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Technology Use for Stalkers on the Rise

January 28, 2011

RICHMOND, Va. - January is National Stalking Awareness Month, and in Virginia the issue is getting attention in the General Assembly with two bills that, in part, aim to give better protections to victims. Gena Boyle is with the Virginia Sexual and Domestic Violence Action Alliance. She says there has been a rise in stalkers using technology to harass their victims.

"They do it with constant texting, also through Facebook and other online social networks. And there has been a pretty big rise in GPS and other electronic tracking devices, which we've seen used on cars and through phones."

The legislation being considered by the General Assembly, SB 1222 and HB 2422, would remove the requirement that a criminal warrant be issued for stalking in order for a victim to be eligible for a stalking protective order. Stalkers would also face tougher sentences for violating a stalking protective order.

Susan Painter, program coordinator with the Abermarle Victim-Witness Program, says victims are usually stalked by someone they know, but about 10 percent are stalked by strangers. The charge can sometimes be difficult to prove, so if it's happening online or by some other means, she says the victim should document it.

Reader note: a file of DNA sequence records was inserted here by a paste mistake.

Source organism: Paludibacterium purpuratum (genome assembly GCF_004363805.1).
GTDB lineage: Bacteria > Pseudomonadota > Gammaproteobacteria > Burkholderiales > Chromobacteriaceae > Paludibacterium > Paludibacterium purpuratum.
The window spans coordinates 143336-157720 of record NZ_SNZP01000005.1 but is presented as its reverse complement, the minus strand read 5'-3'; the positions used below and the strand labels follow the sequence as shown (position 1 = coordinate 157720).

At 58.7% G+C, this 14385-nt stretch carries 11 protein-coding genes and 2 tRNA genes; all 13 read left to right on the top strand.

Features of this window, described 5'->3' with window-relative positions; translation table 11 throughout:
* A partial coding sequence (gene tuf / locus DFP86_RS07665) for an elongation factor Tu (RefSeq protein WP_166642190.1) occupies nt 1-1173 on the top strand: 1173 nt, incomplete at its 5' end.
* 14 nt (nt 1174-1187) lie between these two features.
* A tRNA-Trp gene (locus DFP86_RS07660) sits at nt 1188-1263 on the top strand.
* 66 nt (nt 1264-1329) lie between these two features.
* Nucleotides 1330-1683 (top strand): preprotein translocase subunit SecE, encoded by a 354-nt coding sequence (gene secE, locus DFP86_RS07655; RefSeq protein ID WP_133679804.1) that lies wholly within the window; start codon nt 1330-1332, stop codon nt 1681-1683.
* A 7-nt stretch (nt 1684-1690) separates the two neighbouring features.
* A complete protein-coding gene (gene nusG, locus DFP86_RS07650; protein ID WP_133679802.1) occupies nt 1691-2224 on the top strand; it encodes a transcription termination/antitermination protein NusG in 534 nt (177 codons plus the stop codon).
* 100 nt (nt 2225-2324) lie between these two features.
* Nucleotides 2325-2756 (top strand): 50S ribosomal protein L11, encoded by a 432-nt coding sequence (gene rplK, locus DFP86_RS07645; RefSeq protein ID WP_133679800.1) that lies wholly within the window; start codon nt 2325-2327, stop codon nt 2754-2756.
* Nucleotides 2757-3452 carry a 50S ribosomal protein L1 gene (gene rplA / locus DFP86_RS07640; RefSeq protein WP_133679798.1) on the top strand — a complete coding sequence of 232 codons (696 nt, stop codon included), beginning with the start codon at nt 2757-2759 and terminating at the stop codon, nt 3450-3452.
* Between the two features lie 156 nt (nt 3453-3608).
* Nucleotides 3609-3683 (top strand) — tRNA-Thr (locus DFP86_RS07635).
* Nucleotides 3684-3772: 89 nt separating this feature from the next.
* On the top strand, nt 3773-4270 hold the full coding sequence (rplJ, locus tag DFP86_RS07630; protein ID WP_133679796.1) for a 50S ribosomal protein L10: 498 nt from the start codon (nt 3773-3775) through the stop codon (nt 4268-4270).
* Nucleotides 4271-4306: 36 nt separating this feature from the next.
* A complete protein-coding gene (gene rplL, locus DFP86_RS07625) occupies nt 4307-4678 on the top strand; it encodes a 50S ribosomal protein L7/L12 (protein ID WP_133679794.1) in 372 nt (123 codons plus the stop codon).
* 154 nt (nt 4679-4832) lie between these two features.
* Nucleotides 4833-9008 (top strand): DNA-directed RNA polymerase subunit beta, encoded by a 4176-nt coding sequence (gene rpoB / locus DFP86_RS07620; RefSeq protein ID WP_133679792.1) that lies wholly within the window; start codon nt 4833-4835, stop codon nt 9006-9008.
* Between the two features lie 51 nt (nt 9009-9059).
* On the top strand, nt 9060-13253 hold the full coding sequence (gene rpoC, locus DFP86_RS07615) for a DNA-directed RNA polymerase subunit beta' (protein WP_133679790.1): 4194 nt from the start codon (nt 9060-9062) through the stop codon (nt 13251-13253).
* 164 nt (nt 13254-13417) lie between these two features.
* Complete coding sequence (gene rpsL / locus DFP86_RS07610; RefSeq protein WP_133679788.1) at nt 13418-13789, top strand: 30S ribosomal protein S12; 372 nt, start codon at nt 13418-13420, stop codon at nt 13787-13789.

"Keep any letters or e-mails, perhaps print off the Facebook pages. We suggest that people keep a notebook handy, so if they see the suspect driving by their house, they can write down the date and time it's occurring."

Boyle advises anyone being stalked not to contact the stalker directly, and they should make sure that friends, co-workers and neighbors know about the situation. The victim also should use the statewide hotline number to connect to local resources and devise a safety plan, 1-800-838-8238. Anyone in immediate danger should call the police, she adds.

Monique Coppola, Public News Service - VA